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T2 - Effects of edema, ischemia, and rejection

AU - Amirhamzeh, M. M R

AU - Jia, C. X.

AU - Starr, J. P.

AU - Sciacca, R.

AU - Chowdhury, N. C.

AU - Hsu, Daphne T.

AU - Spotnitz, H. M.

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N2 - Decreased systolic ventricular function and compliance and increased left ventricular edema and mass have been demonstrated in cardiac allograft rejection. Whether decreased left ventricular compliance in rejection is caused by myocardial edema has not been examined, and compliance in the Ono- Lindsey model has not been reported. Heterotopic rat abdominal cardiac transplantation was performed in ACI isografts (n = 24) and in ACI to Lewis allografts (n = 24). Subgroups were studied on posttransplantation days 0, 1, 3, and 5 (each n = 6). Both transplanted hearts and native hearts were arrested with potassium for the assessment of myocardial water content, heart weight, and the left ventricular pressure-volume relation. In transplanted hearts, myocardial water content did not change in isografts but increased on posttransplantation day 5 in allografts (81.1% on posttransplantation day 5 versus 76.1% on day 0, 77.2% on day 1, and 77.5% on day 3, p < 0.05). Wet and dry heart weight also increased on posttransplantation day 5 in allografts (p < 0.05). The left ventricular pressure-volume relation in transplanted hearts shifted to the left when compared with that in native hearts in all subgroups; these volume differences were statistically significant (p < 0.01) for all pressures above 7.5 mm Hg. This pattern was similar in isografts and allografts on posttransplantation days 0, 1, and 3, and no significant differences between isografts and allografts were demonstrated. On posttransplantation day 5, however, the pressure after a 0.05 ml injection in allografts was greater in transplanted hearts than in native hearts (24 ± 3 versus 3 ± 1 mm Hg, p < 0.01). The pressure difference between transplanted and native hearts was also significantly greater in allografts than in isografts (22 ± 2 versus 6 ± 1 mm Hg, p < 0.01), indicating an increase in stiffness of allografts. Thus edema and impaired diastolic properties occur concurrently with allograft rejection. Left ventricular volume is abnormal from posttransplantation days 0 to 5 in transplanted hearts but not native hearts in the Ono-Lindsey model with current methods, apparently because of ischemic injury during transplantation.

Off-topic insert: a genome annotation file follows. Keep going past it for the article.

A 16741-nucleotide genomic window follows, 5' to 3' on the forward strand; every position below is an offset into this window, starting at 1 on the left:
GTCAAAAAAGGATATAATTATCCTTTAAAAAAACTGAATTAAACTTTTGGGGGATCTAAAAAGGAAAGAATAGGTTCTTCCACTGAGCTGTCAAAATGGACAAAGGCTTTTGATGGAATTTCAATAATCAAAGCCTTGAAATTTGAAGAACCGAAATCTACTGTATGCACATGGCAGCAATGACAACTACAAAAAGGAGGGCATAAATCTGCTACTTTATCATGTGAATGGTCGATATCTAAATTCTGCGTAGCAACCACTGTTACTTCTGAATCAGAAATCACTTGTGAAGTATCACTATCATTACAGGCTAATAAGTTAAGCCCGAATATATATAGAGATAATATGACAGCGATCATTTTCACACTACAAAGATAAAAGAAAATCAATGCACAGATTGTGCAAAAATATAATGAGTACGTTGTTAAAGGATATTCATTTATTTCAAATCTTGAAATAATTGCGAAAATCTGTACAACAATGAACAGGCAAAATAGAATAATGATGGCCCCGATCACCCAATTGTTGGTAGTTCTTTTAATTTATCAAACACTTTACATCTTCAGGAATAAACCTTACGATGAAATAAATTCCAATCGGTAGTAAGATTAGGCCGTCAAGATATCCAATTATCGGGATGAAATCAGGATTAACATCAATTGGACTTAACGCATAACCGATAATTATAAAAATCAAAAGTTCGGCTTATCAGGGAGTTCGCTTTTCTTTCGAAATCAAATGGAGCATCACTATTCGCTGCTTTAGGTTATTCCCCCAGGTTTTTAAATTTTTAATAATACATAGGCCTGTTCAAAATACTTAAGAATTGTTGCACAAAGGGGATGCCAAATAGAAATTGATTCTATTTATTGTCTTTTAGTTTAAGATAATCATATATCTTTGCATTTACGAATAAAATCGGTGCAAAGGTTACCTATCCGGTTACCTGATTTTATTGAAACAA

AB - Decreased systolic ventricular function and compliance and increased left ventricular edema and mass have been demonstrated in cardiac allograft rejection. Whether decreased left ventricular compliance in rejection is caused by myocardial edema has not been examined, and compliance in the Ono- Lindsey model has not been reported. Heterotopic rat abdominal cardiac transplantation was performed in ACI isografts (n = 24) and in ACI to Lewis allografts (n = 24). Subgroups were studied on posttransplantation days 0, 1, 3, and 5 (each n = 6). Both transplanted hearts and native hearts were arrested with potassium for the assessment of myocardial water content, heart weight, and the left ventricular pressure-volume relation. In transplanted hearts, myocardial water content did not change in isografts but increased on posttransplantation day 5 in allografts (81.1% on posttransplantation day 5 versus 76.1% on day 0, 77.2% on day 1, and 77.5% on day 3, p < 0.05). Wet and dry heart weight also increased on posttransplantation day 5 in allografts (p < 0.05). The left ventricular pressure-volume relation in transplanted hearts shifted to the left when compared with that in native hearts in all subgroups; these volume differences were statistically significant (p < 0.01) for all pressures above 7.5 mm Hg. This pattern was similar in isografts and allografts on posttransplantation days 0, 1, and 3, and no significant differences between isografts and allografts were demonstrated. On posttransplantation day 5, however, the pressure after a 0.05 ml injection in allografts was greater in transplanted hearts than in native hearts (24 ± 3 versus 3 ± 1 mm Hg, p < 0.01). The pressure difference between transplanted and native hearts was also significantly greater in allografts than in isografts (22 ± 2 versus 6 ± 1 mm Hg, p < 0.01), indicating an increase in stiffness of allografts. Thus edema and impaired diastolic properties occur concurrently with allograft rejection. Left ventricular volume is abnormal from posttransplantation days 0 to 5 in transplanted hearts but not native hearts in the Ono-Lindsey model with current methods, apparently because of ischemic injury during transplantation.